Human beings have a checkered history with hair.
Hair on top of our heads, facial and body hair — it’s all been scrutinized, stylized and inculcated. For thousands of years, we’ve opined on the topic of hair, good, bad and otherwise. Hair surfaces in art, literature, music, drama, political commentary, religious rules and more.
We judge people because of their hair, or lack thereof. You can have too much of it and too little. Many religions set forth guidelines for how hair should be worn, shorn, adorned, displayed, hidden, cared for or left to its unruly devices.
Several faiths dictate how clergy must wear their hair, and some have mandates about hair and facial hair for all believers. Many “hairstyles” actually have a religious and/or cultural basis, such as dreadlocks and beards.
Consider there’s little information about what Buddha looked like. However, the texts that do attempt to document his appearance devote ample space to describing his hair, from color to texture. Even less was written about Jesus’ appearance, but in that one line, texture and color is mentioned.
But it’s just hair, right?
According WebMD, hair is made of keratin, a “tough protein.” The bulb that forms the base of the hair follicle and anchors it to the skin is a living cell. Over time, it divides and grows to build the hair shaft. What grows out of heads, faces and bodies is the result of a complex bodily function, carrying genetic markers of what and who we’re made of.
For thousands of years, hair has been an important symbol of class, gender, ethnicity, conformity, authority and power, writes Victoria L. Sherrow in “Encyclopedia of Hair: A Cultural History.”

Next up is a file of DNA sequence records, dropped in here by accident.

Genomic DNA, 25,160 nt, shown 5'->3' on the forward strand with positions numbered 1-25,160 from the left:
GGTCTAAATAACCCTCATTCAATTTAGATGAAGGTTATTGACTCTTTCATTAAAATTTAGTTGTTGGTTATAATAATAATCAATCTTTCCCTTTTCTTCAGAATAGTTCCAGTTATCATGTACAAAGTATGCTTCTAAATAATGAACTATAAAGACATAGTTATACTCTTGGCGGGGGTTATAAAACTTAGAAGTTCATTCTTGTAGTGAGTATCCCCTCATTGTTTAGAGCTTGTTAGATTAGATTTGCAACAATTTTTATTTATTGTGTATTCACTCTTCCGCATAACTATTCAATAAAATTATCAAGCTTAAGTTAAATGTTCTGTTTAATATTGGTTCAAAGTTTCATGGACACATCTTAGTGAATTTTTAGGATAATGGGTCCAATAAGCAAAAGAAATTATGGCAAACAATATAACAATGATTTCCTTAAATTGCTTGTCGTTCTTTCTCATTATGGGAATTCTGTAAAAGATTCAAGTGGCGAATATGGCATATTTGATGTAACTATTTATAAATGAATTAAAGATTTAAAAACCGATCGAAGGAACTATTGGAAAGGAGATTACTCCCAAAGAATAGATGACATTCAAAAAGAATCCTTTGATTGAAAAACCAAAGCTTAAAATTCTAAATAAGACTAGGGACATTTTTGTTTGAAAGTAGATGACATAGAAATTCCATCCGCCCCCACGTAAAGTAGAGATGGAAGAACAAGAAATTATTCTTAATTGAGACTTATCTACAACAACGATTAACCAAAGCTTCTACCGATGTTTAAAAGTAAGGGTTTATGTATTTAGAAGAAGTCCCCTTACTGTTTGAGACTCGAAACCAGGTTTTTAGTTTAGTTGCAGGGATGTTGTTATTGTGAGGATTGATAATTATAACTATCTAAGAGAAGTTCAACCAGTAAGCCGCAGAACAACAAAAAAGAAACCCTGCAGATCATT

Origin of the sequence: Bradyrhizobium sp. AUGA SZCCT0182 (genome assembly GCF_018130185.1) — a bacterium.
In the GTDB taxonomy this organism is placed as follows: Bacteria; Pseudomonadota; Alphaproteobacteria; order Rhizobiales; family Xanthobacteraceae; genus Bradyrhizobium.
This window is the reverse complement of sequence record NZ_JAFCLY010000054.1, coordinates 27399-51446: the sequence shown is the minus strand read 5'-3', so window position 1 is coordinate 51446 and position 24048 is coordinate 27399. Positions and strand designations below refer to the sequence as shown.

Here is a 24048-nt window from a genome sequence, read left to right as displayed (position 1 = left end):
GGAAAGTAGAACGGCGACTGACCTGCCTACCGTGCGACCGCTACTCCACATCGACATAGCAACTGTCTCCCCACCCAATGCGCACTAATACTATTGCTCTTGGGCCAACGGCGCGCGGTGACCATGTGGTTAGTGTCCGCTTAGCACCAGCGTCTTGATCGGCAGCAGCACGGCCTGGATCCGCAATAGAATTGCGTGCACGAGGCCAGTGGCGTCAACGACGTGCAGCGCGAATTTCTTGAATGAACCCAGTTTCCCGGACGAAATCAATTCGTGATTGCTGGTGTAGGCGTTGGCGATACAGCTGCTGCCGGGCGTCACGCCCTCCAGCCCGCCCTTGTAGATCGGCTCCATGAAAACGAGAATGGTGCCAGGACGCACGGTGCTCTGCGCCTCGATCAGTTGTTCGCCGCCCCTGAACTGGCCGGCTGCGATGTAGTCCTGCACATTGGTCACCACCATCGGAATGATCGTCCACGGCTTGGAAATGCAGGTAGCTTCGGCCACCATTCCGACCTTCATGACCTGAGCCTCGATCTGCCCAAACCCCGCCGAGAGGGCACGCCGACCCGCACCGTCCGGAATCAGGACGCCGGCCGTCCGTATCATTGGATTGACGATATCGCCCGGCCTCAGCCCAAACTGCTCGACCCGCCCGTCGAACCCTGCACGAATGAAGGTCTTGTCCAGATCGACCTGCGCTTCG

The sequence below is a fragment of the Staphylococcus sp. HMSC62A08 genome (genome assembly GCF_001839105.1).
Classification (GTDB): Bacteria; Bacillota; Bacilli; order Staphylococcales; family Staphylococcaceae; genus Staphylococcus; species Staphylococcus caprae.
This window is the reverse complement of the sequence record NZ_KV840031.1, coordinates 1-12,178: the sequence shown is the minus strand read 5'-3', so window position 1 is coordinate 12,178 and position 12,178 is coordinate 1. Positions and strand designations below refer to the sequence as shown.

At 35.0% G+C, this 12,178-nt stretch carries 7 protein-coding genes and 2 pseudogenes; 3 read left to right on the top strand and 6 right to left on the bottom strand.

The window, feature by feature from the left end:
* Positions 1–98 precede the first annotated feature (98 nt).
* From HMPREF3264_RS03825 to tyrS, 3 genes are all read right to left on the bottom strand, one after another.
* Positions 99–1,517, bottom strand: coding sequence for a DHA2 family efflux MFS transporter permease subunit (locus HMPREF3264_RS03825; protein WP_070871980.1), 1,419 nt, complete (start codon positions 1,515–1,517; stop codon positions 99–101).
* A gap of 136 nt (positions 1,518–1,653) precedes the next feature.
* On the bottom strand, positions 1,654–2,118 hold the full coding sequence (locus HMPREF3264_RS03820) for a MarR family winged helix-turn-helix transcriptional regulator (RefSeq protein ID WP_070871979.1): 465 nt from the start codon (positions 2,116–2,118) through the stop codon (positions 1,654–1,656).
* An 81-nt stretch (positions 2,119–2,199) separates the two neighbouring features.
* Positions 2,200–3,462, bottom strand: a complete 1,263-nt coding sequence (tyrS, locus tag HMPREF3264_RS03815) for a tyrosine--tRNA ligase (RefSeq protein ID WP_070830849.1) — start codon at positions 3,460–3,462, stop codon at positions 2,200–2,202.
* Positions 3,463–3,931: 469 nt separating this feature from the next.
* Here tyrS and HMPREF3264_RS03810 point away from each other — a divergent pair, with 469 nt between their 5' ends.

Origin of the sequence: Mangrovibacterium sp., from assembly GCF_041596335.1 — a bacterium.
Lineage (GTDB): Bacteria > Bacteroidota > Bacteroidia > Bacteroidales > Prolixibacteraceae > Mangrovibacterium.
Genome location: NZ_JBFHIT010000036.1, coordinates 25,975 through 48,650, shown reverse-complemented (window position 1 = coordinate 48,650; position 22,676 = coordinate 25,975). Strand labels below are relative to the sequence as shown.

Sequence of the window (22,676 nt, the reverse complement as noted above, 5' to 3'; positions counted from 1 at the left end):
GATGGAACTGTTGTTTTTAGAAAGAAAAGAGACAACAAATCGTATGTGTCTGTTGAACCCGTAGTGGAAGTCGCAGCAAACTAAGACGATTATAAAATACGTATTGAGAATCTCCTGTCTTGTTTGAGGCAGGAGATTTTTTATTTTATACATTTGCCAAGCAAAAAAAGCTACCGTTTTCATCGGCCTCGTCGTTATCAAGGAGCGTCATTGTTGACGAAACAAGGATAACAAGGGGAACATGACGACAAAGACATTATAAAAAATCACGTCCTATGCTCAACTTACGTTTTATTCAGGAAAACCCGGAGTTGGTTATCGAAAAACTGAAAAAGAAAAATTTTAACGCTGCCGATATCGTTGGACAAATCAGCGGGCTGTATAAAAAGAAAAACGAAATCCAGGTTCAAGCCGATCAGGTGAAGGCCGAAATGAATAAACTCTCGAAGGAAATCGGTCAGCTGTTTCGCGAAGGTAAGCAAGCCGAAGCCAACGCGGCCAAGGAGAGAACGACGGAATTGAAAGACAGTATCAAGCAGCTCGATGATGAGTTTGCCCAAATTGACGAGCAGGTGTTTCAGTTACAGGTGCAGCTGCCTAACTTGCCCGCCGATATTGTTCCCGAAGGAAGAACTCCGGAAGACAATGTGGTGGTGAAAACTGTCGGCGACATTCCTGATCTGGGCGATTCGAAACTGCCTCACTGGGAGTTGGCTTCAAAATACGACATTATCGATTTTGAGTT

That is, hair is a big deal, whether we like it or not.
Several years ago, I was at a training event hosted by a church denomination. One of the trainers made an offhand comment: “… just like you want to avoid the topic of hair with any group of women — all ages, backgrounds, races, colors, creeds and/or heritages.”
It was a large group of women, diverse in ages, economics, cultures, races, ethnicities and geographic origins. Talking about hair, much to the chagrin of the presenter, unified them that day. For nearly an hour, she struggled to regain control of the session.
The women wanted to tell stories. They wanted to talk about perceptions, expectations, texture, length and feelings — oh, the feelings. Several times, the trainer said, “OK, one more comment,” to no avail. Each “final” comment would spark a flurry of others.
I don’t believe this was because it was a group of women. It’s unlikely you could drop a casual reference to “long hair” or “beards” in a group of men without being bombarded with comments. The idea of mentioning hair to anyone without talking about hair doesn’t seem possible.
I asked my friends what they have learned, unlearned, believe and think about hair — honestly. Did their relationship with their hair have an impact on their religious and spiritual beliefs? Does it still? In the coming weeks, I’ll share some of their reflections.
I also want to ask you: What about hair? What have you learned? What do you believe? Has hair impacted your faith? Your relationships? Your perception of others and/or yourself?
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